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Murphy v. Kenneth Cole Productions, Inc.

Supreme Court of California

April 16, 2007, Filed



 [***883]  [**287]   MORENO, J.—This case presents two issues: first, whether the “one [****4]  additional hour of pay” provided for in Labor Code section 226.7 constitutes a wage or premium pay subject to a three-year statute of limitations (Code Civ. Proc., § 338) or a penalty subject to a one-year statute of limitations (Code Civ. Proc., § 340); second, whether a trial court, conducting a de novo trial, can consider additional wage claims not presented in the administrative proceeding before the state Labor Commissioner. We conclude that the remedy provided in Labor Code section 226.7 constitutes a wage or premium pay and is governed by a three-year statute of limitations and that the trial  [*1100]  court properly considered the additional, but related, wage claims during the de novo trial. Accordingly, we reverse the contrary judgment of the Court of Appeal.

Facts and Procedural History

As noted by the Court of Appeal, “the controlling historical facts as established by the trial court [are] largely undisputed.”

 [***884]  Plaintiff John Paul Murphy worked as a store manager in a Kenneth Cole Productions (KCP) retail clothing store from June 2000 until June 19, 2002, during [****5]  which he was paid a weekly salary. The store was open from 9:30 a.m. to 8:00 p.m., Monday through Saturday, and 11:00 a.m. to 6:00 p.m. on Sunday. On a typical day, Murphy and another employee arrived around 8:30 or 9:00 a.m. to open the store. Between 9:30 a.m. and 1:00 p.m., Murphy did nothing other than make sales, receive or transfer product, process markdowns and clean.

During a usual weekday afternoon, the second shift of either one or two people arrived at 1:00 p.m. The employee who had opened the store with Murphy would go to lunch, and Murphy and another employee would begin carrying merchandise into the stockroom while covering the sales floor. At some point, Murphy would go to the office to eat as he continued to work. By 2:00 p.m. he was either on the sales floor or working back in the stockroom. Murphy was scheduled to leave at 6:00 p.m., but he often would have customers on the sales floor, or would do some human resources paperwork.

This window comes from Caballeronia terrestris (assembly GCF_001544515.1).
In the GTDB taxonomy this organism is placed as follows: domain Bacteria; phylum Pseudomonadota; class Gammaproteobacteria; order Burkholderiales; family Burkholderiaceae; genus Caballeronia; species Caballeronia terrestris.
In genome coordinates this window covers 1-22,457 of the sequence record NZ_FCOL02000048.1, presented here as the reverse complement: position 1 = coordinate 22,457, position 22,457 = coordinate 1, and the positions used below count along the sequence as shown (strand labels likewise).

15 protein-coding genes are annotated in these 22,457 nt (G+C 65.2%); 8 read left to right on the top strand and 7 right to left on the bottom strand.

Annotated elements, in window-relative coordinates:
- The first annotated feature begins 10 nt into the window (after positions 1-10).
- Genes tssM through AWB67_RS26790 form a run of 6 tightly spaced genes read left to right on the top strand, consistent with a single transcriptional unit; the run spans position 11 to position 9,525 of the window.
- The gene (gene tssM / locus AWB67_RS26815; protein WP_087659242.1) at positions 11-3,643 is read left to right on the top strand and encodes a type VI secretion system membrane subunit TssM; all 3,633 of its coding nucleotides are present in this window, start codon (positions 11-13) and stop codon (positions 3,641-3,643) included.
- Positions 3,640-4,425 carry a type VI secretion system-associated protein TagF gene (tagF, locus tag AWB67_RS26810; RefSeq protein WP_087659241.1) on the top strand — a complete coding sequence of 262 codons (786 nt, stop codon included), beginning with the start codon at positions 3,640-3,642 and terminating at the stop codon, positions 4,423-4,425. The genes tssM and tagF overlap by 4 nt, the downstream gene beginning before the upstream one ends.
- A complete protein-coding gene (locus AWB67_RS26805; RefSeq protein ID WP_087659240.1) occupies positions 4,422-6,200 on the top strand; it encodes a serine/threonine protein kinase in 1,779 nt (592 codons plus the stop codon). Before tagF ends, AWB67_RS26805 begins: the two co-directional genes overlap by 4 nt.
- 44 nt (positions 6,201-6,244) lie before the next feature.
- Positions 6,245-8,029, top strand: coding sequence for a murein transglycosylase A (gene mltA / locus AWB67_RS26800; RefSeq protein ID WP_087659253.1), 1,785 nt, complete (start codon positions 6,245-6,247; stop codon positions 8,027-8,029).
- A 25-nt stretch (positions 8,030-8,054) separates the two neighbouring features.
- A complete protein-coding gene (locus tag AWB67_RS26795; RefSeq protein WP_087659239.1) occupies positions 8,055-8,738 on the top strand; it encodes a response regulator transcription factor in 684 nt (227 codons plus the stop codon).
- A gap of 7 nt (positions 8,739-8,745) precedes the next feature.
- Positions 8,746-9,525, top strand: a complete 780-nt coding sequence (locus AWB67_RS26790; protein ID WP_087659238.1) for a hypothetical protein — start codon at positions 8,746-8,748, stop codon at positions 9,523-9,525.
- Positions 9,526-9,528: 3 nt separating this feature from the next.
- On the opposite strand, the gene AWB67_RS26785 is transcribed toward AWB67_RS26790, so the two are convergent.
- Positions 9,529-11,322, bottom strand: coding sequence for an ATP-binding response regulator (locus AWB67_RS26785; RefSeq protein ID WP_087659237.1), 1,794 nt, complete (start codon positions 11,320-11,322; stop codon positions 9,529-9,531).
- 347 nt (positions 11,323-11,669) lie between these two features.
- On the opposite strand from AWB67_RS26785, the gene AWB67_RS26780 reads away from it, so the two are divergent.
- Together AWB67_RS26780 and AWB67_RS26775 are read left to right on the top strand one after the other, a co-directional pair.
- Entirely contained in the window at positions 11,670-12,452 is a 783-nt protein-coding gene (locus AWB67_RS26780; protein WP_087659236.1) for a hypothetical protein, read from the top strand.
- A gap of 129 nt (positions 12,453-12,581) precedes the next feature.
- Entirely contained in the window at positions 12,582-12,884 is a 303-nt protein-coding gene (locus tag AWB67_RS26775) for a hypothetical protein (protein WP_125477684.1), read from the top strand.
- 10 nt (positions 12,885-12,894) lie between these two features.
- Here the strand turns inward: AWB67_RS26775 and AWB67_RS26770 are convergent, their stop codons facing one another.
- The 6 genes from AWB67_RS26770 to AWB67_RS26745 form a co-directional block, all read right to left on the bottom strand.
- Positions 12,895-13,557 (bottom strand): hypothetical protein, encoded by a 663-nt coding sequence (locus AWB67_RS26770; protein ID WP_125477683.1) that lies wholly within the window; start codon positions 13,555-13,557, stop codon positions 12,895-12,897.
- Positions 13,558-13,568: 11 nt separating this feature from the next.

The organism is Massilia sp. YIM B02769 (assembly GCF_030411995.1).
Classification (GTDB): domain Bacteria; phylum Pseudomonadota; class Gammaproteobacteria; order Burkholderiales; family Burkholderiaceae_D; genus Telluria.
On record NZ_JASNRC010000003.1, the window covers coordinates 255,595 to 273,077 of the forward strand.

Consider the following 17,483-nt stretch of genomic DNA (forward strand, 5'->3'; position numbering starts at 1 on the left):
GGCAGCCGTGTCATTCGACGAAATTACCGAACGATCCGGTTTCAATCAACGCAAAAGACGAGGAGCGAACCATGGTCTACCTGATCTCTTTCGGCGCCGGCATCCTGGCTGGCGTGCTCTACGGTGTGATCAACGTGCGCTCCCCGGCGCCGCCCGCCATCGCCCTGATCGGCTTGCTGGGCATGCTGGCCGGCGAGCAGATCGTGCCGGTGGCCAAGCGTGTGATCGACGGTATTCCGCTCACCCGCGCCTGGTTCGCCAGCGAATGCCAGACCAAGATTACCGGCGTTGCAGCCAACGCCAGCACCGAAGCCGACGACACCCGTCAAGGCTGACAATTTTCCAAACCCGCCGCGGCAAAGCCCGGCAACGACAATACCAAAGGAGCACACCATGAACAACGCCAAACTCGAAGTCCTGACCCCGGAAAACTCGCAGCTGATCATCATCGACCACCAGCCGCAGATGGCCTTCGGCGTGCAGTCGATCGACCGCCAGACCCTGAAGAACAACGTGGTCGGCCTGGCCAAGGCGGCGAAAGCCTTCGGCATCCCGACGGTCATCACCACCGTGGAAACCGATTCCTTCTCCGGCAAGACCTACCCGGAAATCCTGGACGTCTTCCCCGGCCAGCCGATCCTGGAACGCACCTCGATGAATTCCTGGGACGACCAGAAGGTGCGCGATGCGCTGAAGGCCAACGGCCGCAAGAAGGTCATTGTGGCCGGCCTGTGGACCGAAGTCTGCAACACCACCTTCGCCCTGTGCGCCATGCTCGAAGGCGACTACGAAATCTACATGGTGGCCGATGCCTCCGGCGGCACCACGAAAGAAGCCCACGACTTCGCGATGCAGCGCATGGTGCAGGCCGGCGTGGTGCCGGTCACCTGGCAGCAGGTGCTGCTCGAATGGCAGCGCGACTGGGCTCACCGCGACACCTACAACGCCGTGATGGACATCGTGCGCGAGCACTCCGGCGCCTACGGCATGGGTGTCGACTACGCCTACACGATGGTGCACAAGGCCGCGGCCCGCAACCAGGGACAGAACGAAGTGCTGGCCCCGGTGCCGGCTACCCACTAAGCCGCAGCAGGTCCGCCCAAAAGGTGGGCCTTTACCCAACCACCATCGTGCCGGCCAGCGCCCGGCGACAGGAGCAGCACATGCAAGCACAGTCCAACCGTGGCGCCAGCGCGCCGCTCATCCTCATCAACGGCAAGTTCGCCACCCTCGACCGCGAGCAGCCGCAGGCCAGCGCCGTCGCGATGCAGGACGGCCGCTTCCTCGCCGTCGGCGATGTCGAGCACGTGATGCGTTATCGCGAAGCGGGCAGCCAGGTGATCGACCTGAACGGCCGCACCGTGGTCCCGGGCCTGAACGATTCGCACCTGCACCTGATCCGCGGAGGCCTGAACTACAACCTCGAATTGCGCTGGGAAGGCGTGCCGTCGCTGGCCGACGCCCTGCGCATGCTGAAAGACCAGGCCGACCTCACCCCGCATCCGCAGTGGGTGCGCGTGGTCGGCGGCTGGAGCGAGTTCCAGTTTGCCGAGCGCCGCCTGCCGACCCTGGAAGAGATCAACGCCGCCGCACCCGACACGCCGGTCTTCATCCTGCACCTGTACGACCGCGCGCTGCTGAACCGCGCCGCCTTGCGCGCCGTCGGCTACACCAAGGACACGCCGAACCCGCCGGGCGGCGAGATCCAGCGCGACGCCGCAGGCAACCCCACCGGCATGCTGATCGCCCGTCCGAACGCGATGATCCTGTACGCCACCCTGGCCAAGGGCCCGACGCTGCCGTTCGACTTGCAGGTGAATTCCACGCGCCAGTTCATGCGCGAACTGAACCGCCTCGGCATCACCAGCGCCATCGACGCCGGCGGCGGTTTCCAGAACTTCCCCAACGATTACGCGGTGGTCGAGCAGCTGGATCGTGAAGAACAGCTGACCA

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40 Cal. 4th 1094 *; 155 P.3d 284 **; 56 Cal. Rptr. 3d 880 ***; 2007 Cal. LEXIS 3596 ****; 2007 Daily Journal DAR 4981; 12 Wage & Hour Cas. 2d (BNA) 833; 2007 Cal. Daily Op. Service 3958; 154 Lab. Cas. (CCH) P60,391

JOHN PAUL MURPHY, Plaintiff and Respondent, v. KENNETH COLE PRODUCTIONS, INC., Defendant and Appellant.

Subsequent History: Motion to modify denied by Murphy (John Paul) v. Kenneth Cole Productions, Inc., 2007 Cal. LEXIS 4749 (Cal., May 9, 2007)

Prior History:  [****1]  Superior Court of San Francisco County, No. CGC-03-423260, Anne E. Bouliane. Court of Appeal of California, First Appellate District, Division One, Nos. A107219; A10834.

Murphy v. Kenneth Cole Productions, Inc., 134 Cal. App. 4th 728, 36 Cal. Rptr. 3d 418, 2005 Cal. App. LEXIS 1861 (Cal. App. 1st Dist., 2005)


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Business & Corporate Compliance, Wage & Hour Laws, Scope & Definitions, Overtime & Work Periods, Governments, Legislation, Statutory Remedies & Rights, Statute of Limitations, Time Limitations, Interpretation, Labor & Employment Law, Regular Rate, Administrative Law, Judicial Review, Standards of Review, Deference to Agency Statutory Interpretation, Administrative Proceedings, Enforcement Provisions, De Novo Standard of Review